YP Letters: Why shale gas could transform rural life for the better

Will fracknig be good for Ryedale - or not?
Will fracknig be good for Ryedale - or not?
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From: Lorraine Allanson, Rains Farm Holidays, Allerston, Pickering.

SO far the opponents to shale gas have ensured that the benefits of a developing shale gas industry are never allowed to be discussed. Their aim is to hold back our communities, our county and our country.

Shale gas will bring many benefits, the community payments could be used for a variety of services to help residents. Around £100,000 will be paid to the village for this test well, the village, at present is pretty broke. The village will then receive one per cent of the gross revenue from the well site for all shale gas production. That can amount to many millions of pounds over the well’s lifetime, plus the direct payments eventually too.

Much has been said lately on the deprivation, ill-health and isolation of rural dwellers (Andrew Vine, The Yorkshire Post, March 21). Imagine being able to start running a local bus service or a team of drivers to take people for medical appointments or a team of carers for the elderly and vulnerable? How about helping pay the community’s energy bills? What about being able to help pay for youngsters to go to university and train for highly-paid, skilled jobs? Imagine if those jobs were in the gas industry and associated supply chain companies? It may help stop the exodus of young blood from Ryedale. Imagine if they had a choice and not just the prospect of part time seasonal employment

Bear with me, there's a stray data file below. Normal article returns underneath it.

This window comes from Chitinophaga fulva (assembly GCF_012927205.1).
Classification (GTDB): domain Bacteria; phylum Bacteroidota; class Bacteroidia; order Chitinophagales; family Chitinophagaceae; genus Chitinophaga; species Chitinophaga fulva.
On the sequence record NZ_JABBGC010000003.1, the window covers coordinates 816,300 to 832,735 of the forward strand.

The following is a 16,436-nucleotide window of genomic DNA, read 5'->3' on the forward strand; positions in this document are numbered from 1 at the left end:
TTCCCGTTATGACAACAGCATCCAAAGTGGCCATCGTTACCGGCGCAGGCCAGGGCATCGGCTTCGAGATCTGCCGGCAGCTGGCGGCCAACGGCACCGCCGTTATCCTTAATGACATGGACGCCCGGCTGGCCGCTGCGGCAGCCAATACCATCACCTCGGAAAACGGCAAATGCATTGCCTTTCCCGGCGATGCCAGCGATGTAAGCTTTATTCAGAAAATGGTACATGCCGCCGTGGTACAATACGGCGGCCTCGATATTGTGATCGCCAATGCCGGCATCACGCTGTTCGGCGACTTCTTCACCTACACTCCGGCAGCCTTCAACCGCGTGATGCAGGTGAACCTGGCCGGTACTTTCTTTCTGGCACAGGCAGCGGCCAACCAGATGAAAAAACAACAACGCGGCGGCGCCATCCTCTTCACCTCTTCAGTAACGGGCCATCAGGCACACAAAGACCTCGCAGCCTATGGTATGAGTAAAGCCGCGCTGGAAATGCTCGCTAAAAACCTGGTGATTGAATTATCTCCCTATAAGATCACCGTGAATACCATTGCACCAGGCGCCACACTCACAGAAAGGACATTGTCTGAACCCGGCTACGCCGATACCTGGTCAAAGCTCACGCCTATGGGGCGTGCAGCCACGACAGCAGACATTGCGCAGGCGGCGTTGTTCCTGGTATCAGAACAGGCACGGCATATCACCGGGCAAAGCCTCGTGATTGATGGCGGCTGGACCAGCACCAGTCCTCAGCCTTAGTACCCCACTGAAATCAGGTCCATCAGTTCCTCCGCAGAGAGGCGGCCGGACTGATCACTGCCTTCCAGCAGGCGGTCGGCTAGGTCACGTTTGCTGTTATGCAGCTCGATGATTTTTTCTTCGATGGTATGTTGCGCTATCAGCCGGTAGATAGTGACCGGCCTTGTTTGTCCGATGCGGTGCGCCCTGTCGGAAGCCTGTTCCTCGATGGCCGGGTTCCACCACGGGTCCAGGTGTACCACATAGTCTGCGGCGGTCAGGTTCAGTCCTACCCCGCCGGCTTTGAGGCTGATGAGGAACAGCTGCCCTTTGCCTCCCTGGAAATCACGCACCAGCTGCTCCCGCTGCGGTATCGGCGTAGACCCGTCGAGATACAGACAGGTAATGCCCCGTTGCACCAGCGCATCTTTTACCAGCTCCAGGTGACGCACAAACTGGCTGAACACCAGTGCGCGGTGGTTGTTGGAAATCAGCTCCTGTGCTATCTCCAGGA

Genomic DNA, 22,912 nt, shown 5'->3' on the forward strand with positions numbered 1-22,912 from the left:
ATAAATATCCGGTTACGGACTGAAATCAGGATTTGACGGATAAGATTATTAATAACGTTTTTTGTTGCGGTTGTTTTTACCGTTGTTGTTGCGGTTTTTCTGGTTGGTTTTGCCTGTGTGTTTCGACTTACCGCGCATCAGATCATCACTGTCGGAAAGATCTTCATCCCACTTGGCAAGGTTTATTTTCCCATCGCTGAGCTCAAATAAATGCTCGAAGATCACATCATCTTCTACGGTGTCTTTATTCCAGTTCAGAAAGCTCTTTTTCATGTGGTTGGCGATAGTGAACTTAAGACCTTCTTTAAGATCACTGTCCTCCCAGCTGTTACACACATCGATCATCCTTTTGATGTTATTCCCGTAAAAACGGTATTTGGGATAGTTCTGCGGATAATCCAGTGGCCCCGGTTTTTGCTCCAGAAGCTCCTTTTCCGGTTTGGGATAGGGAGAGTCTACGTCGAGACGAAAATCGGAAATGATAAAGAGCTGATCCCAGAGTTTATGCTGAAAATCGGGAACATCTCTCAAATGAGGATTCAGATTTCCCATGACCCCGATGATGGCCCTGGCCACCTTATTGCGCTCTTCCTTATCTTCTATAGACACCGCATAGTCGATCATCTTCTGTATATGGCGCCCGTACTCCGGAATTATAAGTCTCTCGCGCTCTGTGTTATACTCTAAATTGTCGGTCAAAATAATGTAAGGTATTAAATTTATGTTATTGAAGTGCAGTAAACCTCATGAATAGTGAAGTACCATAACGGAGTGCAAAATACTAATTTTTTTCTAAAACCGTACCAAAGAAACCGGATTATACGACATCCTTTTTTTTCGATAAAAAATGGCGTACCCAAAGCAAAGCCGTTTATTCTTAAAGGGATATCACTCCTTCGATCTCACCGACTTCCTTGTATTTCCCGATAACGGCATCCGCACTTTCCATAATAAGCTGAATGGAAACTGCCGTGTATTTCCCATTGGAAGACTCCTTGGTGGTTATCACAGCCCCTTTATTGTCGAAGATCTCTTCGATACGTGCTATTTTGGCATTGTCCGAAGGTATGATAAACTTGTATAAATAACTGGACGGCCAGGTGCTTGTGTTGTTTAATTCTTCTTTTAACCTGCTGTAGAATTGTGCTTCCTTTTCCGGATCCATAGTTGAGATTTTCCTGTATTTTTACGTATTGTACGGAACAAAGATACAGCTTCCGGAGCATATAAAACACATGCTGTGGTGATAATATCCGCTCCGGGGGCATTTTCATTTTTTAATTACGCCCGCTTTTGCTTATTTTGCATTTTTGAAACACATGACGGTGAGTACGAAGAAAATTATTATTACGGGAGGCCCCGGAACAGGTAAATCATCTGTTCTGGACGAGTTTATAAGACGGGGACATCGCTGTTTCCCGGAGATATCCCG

The gas under our feet is an asset, not a liability. Non-residents come, protest, claim to be saving the planet, but fail to recognise the real needs of our region and people. Many have good lives in urban areas with all amenities close by. Public transport, entertainment and a social scene are within an easy grasp for them.

They have opportunities that our locals do not. Wages are much higher, they have options. They are not struggling to find full time, year-round employment. They don’t have to try and afford to run a car on part-time seasonal wages because there is no public transport. They can take a bus or a train. They don’t live isolated from society because there is no public transport and all the village amenities have disappeared. A few living in a protest camp at Kirby Misperton while not working have no right to decide about our futures and local economy. Ryedale needs another industry, and a well pad every few miles will not destroy the area’s tourism nor farming livelihoods. It is poverty, isolation and having no prospects that destroy rural lives.